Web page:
Most researchers studying the intersecting and influence of Christianity and politics on one another frequently quote Matthew 22, in which Jesus, in response to the Pharisees’ question about the legality of paying taxes to Caesar, says, “Give therefore to Caesar the things that are Caesar’s and to God the things that are God’s.” Some Christians cite these words as a warning, even a command that the church should stay out of politics. They contend that the purpose of the state is to govern this world, to tend to our material and physical needs, and the purpose of the church and religion is to tend to our spiritual needs and to prepare us for the world to come.
On the other hand, many Christians interpret these words rather differently. They contend that this trick question from the Pharisees, a question intended to trap Jesus, results in a trick answer, with its meaning hidden in plain sight. These individuals suggest that everything in the world belongs to God, who created everything, even Caesar. So in the end, even Caesar belongs to and is accountable to God.
The first commandment in Exodus 20:3 proclaims, ‘You shall have no other gods before me,” a priority that the U.S. government officially recognizes; every time Americans say the Pledge of Allegiance, they declare they are “one nation under God.” Religious advocates argue that any attempt to compartmentalize life, to say this belongs to the state and this belongs to God, violates the first commandment. They maintain that since God is Lord of all life, the church should therefore be concerned about and involved in all of life, including politics.
However, real dangers exist in both of these interpretations if taken to the extreme. Believers insist that life cannot be separated neatly into the physical and the spiritual. For instance, many doctors insist that a patient’s attitude toward his or her cure is as important as the remedy prescribed for the cure, and they endorse a holistic approach to health care. Just as water is no longer water when separated into hydrogen and oxygen, Christians contend that humans lose their essence of being when separated into the physical and the spiritual. Because they believe in the resurrection of the body as well as the immortality of the soul, Christians maintain that the body and soul cannot be separated; they are one.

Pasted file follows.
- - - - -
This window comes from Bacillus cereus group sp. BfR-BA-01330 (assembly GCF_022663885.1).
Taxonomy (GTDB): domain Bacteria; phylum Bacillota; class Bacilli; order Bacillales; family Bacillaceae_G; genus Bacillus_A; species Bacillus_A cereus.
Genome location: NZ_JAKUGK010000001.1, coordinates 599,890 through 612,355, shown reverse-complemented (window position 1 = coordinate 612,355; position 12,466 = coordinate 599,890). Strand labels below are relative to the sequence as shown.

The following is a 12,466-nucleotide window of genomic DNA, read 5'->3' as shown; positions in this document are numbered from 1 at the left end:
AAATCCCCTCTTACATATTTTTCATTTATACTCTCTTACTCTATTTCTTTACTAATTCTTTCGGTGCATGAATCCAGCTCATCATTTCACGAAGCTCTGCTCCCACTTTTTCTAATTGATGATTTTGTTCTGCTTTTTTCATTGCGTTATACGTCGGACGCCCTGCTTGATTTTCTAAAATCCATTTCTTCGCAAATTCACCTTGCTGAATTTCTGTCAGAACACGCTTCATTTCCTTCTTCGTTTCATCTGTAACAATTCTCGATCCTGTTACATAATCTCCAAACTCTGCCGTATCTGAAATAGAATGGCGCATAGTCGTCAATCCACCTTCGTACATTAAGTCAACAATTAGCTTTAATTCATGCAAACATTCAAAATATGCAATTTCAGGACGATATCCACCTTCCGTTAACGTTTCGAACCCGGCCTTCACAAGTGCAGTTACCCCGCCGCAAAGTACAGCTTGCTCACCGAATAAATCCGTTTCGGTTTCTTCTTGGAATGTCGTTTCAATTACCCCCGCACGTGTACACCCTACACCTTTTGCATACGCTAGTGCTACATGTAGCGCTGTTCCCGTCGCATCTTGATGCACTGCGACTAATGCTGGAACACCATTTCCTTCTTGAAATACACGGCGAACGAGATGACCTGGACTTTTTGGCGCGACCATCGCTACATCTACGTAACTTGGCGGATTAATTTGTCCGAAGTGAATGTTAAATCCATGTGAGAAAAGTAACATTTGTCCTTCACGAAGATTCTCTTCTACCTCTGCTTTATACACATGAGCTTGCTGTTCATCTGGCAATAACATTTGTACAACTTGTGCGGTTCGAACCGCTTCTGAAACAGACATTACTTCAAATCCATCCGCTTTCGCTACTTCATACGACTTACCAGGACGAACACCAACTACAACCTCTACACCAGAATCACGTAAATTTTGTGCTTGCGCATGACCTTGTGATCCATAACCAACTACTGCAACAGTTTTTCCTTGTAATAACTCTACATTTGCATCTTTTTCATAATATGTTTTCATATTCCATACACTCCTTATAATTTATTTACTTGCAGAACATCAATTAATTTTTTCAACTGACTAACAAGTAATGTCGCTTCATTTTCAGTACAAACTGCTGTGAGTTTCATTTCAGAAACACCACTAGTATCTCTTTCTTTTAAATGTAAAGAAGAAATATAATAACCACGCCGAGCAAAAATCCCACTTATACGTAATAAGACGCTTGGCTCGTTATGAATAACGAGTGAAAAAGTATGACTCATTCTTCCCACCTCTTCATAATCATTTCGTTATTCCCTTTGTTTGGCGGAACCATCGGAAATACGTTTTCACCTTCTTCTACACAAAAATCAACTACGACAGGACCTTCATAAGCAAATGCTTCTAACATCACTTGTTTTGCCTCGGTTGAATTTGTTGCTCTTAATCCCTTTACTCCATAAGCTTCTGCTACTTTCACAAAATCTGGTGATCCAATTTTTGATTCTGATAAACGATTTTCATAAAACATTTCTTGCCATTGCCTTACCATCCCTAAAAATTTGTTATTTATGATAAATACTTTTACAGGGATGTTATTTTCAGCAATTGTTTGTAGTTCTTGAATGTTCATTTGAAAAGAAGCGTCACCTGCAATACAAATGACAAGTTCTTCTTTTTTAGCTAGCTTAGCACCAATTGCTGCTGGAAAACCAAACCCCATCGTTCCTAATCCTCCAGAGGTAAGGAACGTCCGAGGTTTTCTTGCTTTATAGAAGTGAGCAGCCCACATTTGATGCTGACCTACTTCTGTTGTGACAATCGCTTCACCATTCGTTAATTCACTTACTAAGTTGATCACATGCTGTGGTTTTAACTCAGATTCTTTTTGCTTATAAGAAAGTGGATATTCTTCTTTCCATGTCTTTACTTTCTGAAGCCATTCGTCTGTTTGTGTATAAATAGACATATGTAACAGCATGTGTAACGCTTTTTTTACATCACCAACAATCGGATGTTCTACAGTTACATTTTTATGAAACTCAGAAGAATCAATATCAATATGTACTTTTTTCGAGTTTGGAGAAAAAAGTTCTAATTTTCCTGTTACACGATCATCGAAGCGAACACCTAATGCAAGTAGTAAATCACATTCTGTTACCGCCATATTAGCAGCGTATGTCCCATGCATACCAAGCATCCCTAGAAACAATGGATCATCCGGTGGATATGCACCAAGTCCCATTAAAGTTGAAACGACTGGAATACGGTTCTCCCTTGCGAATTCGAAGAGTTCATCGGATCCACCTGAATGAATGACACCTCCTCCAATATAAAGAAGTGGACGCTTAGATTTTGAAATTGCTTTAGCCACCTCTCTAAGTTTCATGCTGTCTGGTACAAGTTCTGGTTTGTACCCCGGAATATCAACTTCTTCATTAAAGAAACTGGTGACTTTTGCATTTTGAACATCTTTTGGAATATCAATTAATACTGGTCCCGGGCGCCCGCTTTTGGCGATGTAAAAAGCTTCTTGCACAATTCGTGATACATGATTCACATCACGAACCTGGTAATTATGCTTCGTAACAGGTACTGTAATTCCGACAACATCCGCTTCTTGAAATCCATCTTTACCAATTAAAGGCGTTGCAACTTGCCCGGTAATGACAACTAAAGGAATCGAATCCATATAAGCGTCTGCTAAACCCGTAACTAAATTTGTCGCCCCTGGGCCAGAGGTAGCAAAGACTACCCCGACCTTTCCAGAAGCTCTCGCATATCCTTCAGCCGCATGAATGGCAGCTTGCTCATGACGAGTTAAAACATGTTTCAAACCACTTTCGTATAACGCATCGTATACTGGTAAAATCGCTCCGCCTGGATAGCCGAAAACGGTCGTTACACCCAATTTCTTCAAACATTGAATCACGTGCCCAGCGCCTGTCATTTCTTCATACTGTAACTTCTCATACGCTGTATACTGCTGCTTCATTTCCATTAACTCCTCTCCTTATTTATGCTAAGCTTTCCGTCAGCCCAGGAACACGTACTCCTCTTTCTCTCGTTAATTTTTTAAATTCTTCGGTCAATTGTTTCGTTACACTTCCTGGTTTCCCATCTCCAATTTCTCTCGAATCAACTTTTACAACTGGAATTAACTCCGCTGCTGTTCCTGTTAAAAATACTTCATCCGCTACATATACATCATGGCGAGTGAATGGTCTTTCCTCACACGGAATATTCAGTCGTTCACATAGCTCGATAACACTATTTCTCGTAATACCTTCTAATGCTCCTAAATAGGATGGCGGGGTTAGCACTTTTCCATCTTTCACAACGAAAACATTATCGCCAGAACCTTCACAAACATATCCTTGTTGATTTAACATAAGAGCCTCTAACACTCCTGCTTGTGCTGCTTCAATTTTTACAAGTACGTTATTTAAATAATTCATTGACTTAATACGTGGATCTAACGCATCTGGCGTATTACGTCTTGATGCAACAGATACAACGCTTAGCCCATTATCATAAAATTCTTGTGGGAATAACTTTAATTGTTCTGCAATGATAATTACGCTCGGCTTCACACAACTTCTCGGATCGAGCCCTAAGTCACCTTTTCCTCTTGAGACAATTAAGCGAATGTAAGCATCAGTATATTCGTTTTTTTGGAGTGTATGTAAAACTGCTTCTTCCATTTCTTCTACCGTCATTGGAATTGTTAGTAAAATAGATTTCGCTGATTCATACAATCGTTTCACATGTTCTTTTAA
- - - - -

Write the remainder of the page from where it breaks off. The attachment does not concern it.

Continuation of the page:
In contrast, Karl Marx described religion as the “opiate of the people,” partly because the only religion he was familiar with refused to get involved with the physical needs of the people. As an example, in 1917, when the citizens of Petrograd were starving and rioting in the streets, the Russian Orthodox Church was meeting in that same city debating the length and color of their liturgical vestments.
Many Christian leaders insist that the church must care about people’s physical needs as well as their spiritual well-being, and if caring for others involves politics, then so be it. They contend that it is impossible to love one’s neighbor in the abstract. When people of faith remain silent and do nothing in the face of evil and injustice, they in effect condone that wrong. This reasoning was behind the Sanctuary movement of the 1980s, when clergy and congregations defied the government and offered aid to Ecuadorian refugees.
However, danger exists in the other point of view as well. When religious groups think they know best, when they set themselves up as the only interpreter of God’s will, when the church tries to get directly involved in legislation and governing by endorsing candidates and party platforms, disaster often follows, such as the Crusades, the Spanish Inquisition, and the burning of heretics and witches at the stake. More recently, religious intolerance violently divided countries like Ireland, the former Yugoslavia, and Iraq. On another level, the intrusion of religious beliefs into the political process on such issues as abortion and gay marriage has polarized U.S. politics.